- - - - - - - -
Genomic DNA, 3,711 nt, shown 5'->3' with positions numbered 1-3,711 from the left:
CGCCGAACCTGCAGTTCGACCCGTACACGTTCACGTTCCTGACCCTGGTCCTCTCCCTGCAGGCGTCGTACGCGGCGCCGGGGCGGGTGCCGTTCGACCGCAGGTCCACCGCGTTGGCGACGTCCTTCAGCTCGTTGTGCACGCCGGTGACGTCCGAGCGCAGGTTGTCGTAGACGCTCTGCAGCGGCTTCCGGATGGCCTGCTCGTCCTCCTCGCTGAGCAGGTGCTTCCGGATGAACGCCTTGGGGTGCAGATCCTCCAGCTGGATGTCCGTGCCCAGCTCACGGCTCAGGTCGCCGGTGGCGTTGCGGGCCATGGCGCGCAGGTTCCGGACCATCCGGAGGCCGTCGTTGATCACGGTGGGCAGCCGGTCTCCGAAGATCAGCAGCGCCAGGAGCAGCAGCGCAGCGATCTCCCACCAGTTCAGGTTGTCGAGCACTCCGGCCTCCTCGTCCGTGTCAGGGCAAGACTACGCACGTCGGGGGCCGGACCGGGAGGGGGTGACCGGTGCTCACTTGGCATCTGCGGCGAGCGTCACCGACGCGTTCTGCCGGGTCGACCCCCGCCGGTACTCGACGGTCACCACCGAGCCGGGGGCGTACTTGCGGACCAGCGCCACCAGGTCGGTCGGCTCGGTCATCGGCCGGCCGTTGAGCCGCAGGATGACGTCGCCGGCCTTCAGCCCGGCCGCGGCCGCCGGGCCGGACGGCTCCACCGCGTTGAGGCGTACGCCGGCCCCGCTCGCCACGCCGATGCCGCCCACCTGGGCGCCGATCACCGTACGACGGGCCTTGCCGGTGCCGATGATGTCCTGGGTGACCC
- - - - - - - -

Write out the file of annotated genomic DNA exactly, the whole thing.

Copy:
Genomic DNA, 3,711 nt, shown 5'->3' with positions numbered 1-3,711 from the left:
CGCCGAACCTGCAGTTCGACCCGTACACGTTCACGTTCCTGACCCTGGTCCTCTCCCTGCAGGCGTCGTACGCGGCGCCGGGGCGGGTGCCGTTCGACCGCAGGTCCACCGCGTTGGCGACGTCCTTCAGCTCGTTGTGCACGCCGGTGACGTCCGAGCGCAGGTTGTCGTAGACGCTCTGCAGCGGCTTCCGGATGGCCTGCTCGTCCTCCTCGCTGAGCAGGTGCTTCCGGATGAACGCCTTGGGGTGCAGATCCTCCAGCTGGATGTCCGTGCCCAGCTCACGGCTCAGGTCGCCGGTGGCGTTGCGGGCCATGGCGCGCAGGTTCCGGACCATCCGGAGGCCGTCGTTGATCACGGTGGGCAGCCGGTCTCCGAAGATCAGCAGCGCCAGGAGCAGCAGCGCAGCGATCTCCCACCAGTTCAGGTTGTCGAGCACTCCGGCCTCCTCGTCCGTGTCAGGGCAAGACTACGCACGTCGGGGGCCGGACCGGGAGGGGGTGACCGGTGCTCACTTGGCATCTGCGGCGAGCGTCACCGACGCGTTCTGCCGGGTCGACCCCCGCCGGTACTCGACGGTCACCACCGAGCCGGGGGCGTACTTGCGGACCAGCGCCACCAGGTCGGTCGGCTCGGTCATCGGCCGGCCGTTGAGCCGCAGGATGACGTCGCCGGCCTTCAGCCCGGCCGCGGCCGCCGGGCCGGACGGCTCCACCGCGTTGAGGCGTACGCCGGCCCCGCTCGCCACGCCGATGCCGCCCACCTGGGCGCCGATCACCGTACGACGGGCCTTGCCGGTGCCGATGATGTCCTGGGTGACCC